Will Robedee, CBI Executive Director
The CBI National Student Electronic Media Convention enjoys rave reviews every year and the session approval rate is nearly 90 percent. We could not do that without the participation of members (students and faculty/staff), stations which are not yet members and professionals who you identify and work with to bring to the conference.
We need your help to get the ball rolling on session proposals for this year. How can you help?
Students – Think about what areas your stations need help with and what a session would look like that would help you or conversely, things you do well and think others would benefit from. For the former, think about roundtables. Roundtables generally student led sessions to discuss a topic of importance (how to stop theft, social media practices, how to put on a concert). You do not need to be an expert to lead a roundtable. Roundtable moderators do not make sessions about their specific situation, but can use their experiences and problems to start a discussion. The primary role of the moderator is to keep the discussion on track, keep one person/station from monopolizing the conversation and to keep the session productive. For the latter, if you do things you are proud of and want to showcase your accomplishments so that others can learn and borrow your ideas and or methodologies, this is your chance to not only do that and contribute to student media, but also add something to your resume. Almost without exception the students who lead sessions report that it was a rewarding experience and that they also came away from the session having learned from others.
Student Roundtables are very often reported to be the most beneficial sessions at conventions.
Non-Students – The faculty/staff and professionally led sessions make up the bulk of session at the convention and are highly rated by both students and faculty/staff. You can help by proposing sessions that cover ground that you know well and are enthusiastic about. You can even develop sessions where you want to learn and lead the session as a moderator. For example, if are a social media nut and want to share what you have learned and help stations, propose a session. Flip the topic on its head, if you want to know more about social media, identify experts in the field who can help and bring them into the session and moderate.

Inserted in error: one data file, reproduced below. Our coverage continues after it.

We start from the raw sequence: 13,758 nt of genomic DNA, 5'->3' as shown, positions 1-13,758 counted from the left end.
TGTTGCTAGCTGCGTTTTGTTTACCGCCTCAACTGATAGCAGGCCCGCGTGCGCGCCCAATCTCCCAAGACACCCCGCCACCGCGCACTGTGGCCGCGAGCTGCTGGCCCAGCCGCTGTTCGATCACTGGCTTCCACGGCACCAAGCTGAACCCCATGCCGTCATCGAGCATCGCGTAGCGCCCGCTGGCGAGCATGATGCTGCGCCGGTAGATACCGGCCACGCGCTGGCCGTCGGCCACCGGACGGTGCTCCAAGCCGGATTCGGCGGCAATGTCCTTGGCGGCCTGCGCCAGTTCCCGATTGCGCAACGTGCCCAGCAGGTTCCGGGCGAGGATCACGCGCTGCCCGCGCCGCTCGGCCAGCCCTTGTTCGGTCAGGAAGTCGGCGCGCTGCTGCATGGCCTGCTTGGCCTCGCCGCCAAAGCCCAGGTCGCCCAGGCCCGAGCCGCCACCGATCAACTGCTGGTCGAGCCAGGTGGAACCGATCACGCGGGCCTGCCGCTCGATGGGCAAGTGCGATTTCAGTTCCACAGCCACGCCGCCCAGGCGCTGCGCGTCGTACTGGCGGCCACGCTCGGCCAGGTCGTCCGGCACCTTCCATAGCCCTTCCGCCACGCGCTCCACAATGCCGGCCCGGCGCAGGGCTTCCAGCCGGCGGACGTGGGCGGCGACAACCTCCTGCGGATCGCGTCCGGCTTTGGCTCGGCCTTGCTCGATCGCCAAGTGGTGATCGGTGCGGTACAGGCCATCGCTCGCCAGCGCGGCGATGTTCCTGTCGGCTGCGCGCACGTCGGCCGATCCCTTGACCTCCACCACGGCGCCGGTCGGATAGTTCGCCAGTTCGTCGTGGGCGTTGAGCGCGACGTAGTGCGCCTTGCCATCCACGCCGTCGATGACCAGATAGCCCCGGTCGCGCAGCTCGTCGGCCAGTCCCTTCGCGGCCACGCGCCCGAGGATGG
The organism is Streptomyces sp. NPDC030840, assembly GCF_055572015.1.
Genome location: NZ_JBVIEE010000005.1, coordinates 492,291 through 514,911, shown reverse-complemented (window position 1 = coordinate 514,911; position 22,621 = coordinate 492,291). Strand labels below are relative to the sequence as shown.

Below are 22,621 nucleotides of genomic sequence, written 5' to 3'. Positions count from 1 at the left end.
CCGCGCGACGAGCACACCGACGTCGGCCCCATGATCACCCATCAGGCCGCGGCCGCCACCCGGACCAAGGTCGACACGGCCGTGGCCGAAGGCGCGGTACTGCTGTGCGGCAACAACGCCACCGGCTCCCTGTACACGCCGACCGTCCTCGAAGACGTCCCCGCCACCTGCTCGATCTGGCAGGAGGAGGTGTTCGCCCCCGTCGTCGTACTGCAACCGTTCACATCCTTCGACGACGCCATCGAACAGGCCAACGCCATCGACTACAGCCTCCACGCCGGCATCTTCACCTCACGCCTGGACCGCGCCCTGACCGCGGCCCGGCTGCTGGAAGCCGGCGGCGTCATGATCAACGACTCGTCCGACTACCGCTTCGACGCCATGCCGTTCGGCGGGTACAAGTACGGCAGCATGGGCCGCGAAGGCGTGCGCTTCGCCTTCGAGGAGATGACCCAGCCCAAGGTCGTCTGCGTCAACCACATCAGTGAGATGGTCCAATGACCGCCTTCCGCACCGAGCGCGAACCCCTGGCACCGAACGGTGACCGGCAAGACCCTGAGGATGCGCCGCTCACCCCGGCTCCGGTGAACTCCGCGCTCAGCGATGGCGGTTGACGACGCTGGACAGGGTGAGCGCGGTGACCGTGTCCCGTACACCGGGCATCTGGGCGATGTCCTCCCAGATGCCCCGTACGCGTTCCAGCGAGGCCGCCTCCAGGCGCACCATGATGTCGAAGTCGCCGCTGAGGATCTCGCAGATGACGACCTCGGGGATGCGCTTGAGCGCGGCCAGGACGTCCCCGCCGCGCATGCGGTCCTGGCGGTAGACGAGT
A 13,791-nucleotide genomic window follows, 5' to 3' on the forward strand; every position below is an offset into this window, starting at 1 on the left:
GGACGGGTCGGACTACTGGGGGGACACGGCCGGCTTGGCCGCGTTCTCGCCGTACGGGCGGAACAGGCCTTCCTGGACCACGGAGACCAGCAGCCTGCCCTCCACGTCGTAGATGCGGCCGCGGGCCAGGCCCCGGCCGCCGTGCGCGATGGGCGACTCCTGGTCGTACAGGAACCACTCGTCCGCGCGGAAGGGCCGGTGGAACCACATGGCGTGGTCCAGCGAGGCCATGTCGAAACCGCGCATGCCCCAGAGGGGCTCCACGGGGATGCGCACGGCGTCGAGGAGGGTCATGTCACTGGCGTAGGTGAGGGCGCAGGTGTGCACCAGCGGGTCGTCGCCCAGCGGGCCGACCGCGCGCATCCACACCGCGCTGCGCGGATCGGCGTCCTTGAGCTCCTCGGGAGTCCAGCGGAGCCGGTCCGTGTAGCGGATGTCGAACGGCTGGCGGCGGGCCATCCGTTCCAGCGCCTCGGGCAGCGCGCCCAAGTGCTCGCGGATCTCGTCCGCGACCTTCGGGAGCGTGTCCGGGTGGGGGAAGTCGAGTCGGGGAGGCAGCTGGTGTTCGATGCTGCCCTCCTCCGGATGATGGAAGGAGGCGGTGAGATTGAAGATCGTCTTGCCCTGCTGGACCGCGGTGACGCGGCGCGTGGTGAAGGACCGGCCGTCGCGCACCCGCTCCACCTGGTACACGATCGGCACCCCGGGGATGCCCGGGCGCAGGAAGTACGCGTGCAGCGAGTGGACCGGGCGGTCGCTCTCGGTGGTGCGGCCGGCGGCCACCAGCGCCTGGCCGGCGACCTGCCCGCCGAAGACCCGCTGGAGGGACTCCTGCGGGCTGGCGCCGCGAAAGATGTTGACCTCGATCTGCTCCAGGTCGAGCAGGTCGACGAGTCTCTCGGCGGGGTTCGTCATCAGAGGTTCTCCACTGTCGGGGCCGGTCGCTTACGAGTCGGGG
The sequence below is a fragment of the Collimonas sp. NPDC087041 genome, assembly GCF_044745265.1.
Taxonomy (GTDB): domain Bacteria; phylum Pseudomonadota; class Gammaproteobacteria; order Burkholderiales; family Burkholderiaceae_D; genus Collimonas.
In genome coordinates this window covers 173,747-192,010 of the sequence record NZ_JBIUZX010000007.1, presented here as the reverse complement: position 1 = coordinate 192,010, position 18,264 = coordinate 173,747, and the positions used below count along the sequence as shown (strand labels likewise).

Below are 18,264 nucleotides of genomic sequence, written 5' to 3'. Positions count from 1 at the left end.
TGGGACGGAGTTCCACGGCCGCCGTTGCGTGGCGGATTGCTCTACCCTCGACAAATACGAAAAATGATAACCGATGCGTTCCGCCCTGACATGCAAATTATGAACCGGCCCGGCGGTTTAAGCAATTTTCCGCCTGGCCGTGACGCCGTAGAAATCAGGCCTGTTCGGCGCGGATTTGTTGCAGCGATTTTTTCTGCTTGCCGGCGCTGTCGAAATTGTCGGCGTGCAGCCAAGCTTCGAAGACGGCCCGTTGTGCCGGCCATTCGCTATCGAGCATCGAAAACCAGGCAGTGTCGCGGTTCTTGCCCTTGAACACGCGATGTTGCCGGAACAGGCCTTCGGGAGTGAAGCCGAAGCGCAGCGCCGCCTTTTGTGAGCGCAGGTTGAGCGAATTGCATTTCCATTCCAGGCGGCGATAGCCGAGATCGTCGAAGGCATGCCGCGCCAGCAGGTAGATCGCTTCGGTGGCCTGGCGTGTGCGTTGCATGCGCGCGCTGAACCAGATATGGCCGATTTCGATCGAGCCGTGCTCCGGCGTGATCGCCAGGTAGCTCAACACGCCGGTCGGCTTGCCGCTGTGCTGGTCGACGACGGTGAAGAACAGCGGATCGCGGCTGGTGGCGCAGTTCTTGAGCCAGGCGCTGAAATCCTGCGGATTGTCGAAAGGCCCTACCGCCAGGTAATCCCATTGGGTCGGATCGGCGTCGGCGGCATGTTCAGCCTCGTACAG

If you are a professional and want to share your expertise or are former student media student and want give back, you are welcome to submit a session proposal as well. Some of our best sessions come from professionals currently working in media. The professionals always tell us how much fun it was to do the session and how rewarding it was for them.
CBI faculty and staff advisers are also welcome to submit to our debut research paper showcase in Minneapolis. We are now accepting papers with an electronic media, journalism, and/or legal and ethical electronic media focus that do not exceed 20 pages. The deadline is June 1. The top three papers will be presented in a research paper session in Minneapolis. The winning paper will also be recognized as part of the awards ceremony. We hope this is one more way that CBI can continue to serve our members. Complete information is available on the NSEMC website.
Submit your proposal at http://askcbi.org/minneapolis/session-proposals/.
If you are unfamiliar with the CBI National Student Electronic Media Convention, see our past convention programs from Seattle in 2014, San Antonio in 2013 and Atlanta in 2012. The convention features more than 100 sessions and events including a trade show, pre-convention workshop, keynote speaker Lori Lewis and the annual Student Production Awards (entries due Friday, May 15).